You know what's lame in gaming? Paying taxes. No one likes to figure out their taxes in real life, so I'd rather not pass on the pain to my gamers on their day off, either.
Therefore, no taxes and tithes of treasure taken from the dungeon. DMG page 90 be damned!
But it stands to reason that any sizable (and armed!) civilization might want to impose taxes on wealth coming into that town in the hands of adventurers. "Finders keepers" is fine, generally, until you find so much the local nobility or local authorities notice.
So I needed to find a justification for not taxing the PC's finds that also has a good in-game explanation that passes the verisimilitude test.
"Today, my jurisdiction ends here."
Sheriff Langston (aka John Cleese)
The history of my megadungeon has placed it repeatedly out of the official royal lands. It was originally a wilderness controlled by an evil cult, which was then stamped into extinction (or so they say). After, it was a borderland claimed by Lord Sterick the Red, self-proclaimed Baron, who made it into his baronial seat. That affront was also put down by the authorities, who expanded the town he'd built but otherwise simply burned the castle outbuildings and left a bunch of holes in the walls of the castle.
During that siege and defeat of Lord Sterick, the then-king made a proclamation that everything taken from Felltower and its environs, and everything taken from within the tunnels beneath it, belonged to the taker.
Why do this? (in-game)
The royal control of the borderlands is, and has always been, weak. There wasn't much money then to raise enough of an army to crush Lord Sterick and then chase his men into the dungeons to finish the job. Offering free-and-clear loot without legal obligations and repercussions helped get that job done.
There isn't enough money to afford to raise a big army just to deal with monsters and such on the fringes of the kingdom. Letting people freelance and do it, whether nobles or freemen, bleeds off potential troublemakers and keeps the borderlands safer at no cost to the royal treasury. So the theory goes.
Plus the borderlands aren't even technically claimed by the kingdom, and never have been. The dungeon is foreign territory. A claim could be made, but it would need to be made to stick . . . and then it could be held that the king is responsible for any shenanigans that go on there. No, better to leave it. Why claim a dangerous area as your own problem? So even that pronouncement is more an acceptance of reality than a real statement of claim. It's no man's land, so it's no man's treasure until it's found and dragged back to civilization for spending.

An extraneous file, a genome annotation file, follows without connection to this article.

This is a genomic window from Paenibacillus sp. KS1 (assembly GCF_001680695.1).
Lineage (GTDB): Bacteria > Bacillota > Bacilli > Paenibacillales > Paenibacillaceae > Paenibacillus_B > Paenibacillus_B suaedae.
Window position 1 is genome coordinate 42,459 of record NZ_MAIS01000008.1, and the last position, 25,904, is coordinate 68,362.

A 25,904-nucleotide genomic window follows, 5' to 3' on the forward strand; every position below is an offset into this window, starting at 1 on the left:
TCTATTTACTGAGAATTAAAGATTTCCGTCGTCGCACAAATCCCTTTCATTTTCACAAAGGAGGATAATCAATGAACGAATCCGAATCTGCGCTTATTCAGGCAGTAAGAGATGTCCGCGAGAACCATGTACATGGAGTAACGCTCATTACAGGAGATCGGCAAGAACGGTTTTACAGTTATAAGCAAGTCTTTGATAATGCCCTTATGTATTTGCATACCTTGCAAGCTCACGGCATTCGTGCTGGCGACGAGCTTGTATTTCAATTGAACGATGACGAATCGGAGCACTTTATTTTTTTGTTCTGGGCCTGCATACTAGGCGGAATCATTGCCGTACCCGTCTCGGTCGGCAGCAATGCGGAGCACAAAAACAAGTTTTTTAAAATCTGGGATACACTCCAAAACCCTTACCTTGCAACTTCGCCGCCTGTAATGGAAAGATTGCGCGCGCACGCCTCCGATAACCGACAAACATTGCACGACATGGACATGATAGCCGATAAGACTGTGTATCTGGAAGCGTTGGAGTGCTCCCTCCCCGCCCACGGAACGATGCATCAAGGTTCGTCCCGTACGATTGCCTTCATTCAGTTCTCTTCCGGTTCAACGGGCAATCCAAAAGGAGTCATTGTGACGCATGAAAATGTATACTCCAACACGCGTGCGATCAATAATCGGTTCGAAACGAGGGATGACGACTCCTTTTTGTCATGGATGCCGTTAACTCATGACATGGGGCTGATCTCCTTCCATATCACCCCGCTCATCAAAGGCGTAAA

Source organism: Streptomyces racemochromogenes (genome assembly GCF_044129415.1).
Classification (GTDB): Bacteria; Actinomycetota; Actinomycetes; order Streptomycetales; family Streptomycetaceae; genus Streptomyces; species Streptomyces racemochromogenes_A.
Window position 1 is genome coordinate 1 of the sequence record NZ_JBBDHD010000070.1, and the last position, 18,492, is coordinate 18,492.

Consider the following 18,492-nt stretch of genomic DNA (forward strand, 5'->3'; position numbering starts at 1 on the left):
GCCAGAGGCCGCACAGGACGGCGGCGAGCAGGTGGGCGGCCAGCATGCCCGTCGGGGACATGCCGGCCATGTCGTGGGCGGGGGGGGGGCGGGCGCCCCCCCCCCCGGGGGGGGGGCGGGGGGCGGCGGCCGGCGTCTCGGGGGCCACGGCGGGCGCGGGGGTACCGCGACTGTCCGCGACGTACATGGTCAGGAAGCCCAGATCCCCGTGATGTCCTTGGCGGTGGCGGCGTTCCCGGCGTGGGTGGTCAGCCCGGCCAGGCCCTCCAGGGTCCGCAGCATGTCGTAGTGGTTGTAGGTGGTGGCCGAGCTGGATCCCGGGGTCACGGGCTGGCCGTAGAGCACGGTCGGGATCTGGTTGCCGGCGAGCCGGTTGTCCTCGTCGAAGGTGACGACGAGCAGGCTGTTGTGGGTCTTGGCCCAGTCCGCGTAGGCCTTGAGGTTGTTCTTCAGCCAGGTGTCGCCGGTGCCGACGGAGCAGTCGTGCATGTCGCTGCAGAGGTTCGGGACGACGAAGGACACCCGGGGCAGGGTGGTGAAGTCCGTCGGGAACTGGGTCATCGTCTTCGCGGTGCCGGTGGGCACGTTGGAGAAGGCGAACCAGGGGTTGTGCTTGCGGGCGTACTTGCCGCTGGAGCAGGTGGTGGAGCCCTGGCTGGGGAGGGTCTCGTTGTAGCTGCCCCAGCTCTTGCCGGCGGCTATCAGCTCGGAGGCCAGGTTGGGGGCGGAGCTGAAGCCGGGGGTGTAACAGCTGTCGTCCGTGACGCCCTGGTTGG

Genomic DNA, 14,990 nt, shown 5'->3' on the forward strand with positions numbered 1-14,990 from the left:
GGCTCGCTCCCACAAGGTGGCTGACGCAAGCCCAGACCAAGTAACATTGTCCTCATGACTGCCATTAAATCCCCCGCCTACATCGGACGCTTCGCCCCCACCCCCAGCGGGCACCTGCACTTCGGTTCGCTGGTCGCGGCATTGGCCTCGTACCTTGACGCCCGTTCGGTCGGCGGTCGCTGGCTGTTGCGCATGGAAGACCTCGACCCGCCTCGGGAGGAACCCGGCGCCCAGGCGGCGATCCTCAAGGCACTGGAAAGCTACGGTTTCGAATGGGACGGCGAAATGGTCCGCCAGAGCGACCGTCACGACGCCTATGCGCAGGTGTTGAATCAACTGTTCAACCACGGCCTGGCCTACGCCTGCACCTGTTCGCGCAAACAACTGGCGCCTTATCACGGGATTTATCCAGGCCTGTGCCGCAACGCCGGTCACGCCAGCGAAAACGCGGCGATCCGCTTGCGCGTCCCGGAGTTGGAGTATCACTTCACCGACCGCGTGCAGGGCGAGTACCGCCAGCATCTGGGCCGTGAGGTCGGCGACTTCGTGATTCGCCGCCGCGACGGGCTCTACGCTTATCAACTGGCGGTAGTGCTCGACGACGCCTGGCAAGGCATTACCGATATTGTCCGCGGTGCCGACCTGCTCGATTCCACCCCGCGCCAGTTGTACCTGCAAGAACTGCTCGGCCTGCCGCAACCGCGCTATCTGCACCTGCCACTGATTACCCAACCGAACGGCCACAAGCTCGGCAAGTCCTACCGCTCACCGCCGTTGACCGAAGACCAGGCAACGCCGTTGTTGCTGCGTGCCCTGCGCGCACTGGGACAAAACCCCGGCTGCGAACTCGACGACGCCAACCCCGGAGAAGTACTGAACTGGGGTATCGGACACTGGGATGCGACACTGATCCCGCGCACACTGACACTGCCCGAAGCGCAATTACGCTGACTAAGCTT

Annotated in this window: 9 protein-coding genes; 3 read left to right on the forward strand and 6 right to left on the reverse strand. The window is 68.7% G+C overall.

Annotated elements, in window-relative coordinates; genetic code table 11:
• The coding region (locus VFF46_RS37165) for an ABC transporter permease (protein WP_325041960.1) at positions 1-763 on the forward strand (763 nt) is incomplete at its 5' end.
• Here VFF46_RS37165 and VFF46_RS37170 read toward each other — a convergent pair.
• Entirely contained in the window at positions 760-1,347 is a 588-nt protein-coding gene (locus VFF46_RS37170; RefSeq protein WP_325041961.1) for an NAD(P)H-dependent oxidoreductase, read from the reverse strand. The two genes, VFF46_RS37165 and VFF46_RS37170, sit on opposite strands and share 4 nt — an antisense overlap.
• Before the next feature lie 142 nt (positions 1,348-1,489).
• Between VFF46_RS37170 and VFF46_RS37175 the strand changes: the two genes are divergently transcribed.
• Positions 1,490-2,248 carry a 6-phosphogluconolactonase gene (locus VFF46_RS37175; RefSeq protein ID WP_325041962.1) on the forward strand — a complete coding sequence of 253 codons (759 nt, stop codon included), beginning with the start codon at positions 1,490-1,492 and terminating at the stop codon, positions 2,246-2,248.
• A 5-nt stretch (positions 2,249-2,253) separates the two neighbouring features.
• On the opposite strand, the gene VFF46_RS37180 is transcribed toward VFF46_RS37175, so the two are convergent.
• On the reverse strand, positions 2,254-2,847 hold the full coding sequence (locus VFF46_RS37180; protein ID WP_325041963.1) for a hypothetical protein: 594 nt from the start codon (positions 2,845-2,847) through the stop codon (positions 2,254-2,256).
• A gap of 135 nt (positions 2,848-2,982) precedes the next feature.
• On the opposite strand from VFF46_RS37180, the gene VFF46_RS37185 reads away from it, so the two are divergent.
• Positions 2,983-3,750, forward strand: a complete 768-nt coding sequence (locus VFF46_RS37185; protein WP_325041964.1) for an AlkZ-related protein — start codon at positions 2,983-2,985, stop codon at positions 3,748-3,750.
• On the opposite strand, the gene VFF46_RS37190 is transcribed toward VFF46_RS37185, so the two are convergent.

The King is also a slightly limited king, much less than a total autocrat who personally owns the state. More "King of England plus the Magna Carta" than "Pharoah" or "Sun King" or "Tsar." The state is also at war off and on with its neighbors off to the south (aka out of the limited sandbox area). This consumes even more resources, and pulls talented soldiers and ambitious nobles away from Stericksburg and Felltower. It also consumes attention, and while it does increase demand for coins and wealth it doesn't give them the resources to go and get it from recalcitrant adventurers.
So the law says what they find in Felltower is theirs to keep, free and clear. It also implies some other things about actions in the underworld, but those aren't strictly stated in law.
Why do this? (out-of-game)
Gets rid of the extra step of taxing the treasure, figuring out who they pay, dealing with evasion, etc. Generally, eliminating an un-fun aspect of wish-fulfillment treasure finding.
Plus it deals with the elephant in the room - why isn't the King taking a share? Why isn't there an army on the dungeon, enforcing the rules? Why aren't the PCs getting arrested after they slag another group of adventurers for their stuff or kill 3d4 bandits on Level 1?
Because it's not illegal, that's why. The law says so . . .
Now let's go kill some owlbears!